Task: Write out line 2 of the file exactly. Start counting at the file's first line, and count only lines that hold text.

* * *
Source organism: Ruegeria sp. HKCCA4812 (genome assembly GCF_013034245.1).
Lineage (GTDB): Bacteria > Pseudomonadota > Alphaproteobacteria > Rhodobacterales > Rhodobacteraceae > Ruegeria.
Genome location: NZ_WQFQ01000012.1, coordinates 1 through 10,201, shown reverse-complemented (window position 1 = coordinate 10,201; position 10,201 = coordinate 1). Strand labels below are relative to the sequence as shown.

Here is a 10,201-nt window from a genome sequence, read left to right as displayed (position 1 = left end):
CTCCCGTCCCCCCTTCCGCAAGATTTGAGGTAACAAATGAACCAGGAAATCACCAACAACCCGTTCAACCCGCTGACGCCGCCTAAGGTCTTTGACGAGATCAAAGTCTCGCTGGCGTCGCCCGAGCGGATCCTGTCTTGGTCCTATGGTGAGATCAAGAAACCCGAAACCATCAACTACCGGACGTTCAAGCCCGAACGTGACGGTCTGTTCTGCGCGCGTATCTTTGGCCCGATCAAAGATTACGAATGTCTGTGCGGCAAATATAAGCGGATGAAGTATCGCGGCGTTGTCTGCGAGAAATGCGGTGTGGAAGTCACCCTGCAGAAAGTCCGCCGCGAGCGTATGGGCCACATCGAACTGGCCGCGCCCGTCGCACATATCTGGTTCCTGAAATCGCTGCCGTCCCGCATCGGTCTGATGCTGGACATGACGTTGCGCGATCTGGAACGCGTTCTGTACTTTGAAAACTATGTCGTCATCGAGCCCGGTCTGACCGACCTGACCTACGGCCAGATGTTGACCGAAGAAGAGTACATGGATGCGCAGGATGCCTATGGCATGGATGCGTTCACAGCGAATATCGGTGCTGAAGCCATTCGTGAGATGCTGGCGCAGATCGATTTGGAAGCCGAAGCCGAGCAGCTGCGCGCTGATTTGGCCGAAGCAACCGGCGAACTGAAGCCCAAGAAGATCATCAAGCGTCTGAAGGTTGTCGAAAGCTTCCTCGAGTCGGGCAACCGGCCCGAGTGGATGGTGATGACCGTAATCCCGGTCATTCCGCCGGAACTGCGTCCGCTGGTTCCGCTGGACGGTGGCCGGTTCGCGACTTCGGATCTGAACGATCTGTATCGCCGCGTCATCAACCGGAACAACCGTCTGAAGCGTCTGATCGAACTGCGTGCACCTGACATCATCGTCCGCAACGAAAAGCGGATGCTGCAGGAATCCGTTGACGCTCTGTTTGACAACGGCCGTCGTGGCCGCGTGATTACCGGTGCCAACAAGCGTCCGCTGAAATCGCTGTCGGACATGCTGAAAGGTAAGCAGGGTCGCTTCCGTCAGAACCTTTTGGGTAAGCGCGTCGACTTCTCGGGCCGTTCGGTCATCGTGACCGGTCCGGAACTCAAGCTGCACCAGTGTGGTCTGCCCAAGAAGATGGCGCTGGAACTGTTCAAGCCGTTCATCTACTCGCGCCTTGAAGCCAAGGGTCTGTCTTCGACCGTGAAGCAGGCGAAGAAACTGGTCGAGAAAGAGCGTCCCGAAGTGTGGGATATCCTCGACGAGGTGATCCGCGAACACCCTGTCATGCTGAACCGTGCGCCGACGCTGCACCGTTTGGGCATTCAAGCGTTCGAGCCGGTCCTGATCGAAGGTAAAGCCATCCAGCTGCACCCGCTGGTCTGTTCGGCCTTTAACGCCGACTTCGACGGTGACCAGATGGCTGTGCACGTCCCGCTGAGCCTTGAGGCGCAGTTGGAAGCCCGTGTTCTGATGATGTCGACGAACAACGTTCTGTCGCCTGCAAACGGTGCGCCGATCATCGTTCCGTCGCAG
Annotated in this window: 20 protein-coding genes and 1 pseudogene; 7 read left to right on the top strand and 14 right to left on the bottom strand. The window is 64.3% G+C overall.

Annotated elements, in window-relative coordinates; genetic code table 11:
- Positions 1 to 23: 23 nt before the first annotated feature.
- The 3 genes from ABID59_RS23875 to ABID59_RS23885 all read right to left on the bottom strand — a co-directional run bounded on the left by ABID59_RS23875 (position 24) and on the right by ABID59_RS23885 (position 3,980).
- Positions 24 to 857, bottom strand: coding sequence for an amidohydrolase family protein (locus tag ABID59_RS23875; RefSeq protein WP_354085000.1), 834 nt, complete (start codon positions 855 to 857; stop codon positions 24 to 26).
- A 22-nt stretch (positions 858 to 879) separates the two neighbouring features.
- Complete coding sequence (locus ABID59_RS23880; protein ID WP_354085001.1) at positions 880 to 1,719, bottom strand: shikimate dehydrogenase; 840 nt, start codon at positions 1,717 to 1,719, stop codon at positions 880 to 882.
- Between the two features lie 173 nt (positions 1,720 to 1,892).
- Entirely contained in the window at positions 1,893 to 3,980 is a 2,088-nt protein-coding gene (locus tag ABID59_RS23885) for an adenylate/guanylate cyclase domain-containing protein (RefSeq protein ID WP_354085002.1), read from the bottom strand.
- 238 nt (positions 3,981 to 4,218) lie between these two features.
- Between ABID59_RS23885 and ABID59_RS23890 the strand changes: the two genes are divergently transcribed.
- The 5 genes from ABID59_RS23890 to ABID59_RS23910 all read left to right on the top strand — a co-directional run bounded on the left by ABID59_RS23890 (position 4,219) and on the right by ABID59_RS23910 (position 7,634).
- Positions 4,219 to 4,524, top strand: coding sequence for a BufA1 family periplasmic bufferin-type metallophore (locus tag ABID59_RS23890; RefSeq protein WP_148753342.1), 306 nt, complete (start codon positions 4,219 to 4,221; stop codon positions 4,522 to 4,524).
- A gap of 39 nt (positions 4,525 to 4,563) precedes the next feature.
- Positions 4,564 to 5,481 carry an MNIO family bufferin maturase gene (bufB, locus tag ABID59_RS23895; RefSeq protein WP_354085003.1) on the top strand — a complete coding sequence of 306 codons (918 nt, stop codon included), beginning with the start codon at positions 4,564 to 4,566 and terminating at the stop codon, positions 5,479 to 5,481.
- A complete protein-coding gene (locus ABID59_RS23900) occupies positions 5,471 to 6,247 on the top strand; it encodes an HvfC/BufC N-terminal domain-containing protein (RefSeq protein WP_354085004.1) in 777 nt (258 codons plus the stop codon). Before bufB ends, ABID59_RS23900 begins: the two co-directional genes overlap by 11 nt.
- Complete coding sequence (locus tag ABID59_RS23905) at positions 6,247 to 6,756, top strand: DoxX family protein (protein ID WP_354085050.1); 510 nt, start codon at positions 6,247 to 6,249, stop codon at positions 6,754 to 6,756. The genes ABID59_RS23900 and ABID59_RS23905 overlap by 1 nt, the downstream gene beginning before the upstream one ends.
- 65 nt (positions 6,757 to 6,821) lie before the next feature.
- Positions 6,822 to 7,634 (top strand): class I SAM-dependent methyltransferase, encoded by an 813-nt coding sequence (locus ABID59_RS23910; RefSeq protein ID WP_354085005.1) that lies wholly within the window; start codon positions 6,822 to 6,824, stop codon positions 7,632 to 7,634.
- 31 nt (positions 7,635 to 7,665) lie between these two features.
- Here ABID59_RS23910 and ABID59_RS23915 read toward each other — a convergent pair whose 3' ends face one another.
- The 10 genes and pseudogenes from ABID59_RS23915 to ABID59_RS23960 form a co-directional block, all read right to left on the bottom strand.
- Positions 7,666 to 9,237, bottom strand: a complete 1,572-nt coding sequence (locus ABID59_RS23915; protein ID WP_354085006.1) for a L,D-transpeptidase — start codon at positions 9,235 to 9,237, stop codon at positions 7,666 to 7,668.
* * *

Lineage (GTDB): Bacteria > Pseudomonadota > Alphaproteobacteria > Rhodobacterales > Rhodobacteraceae > Ruegeria.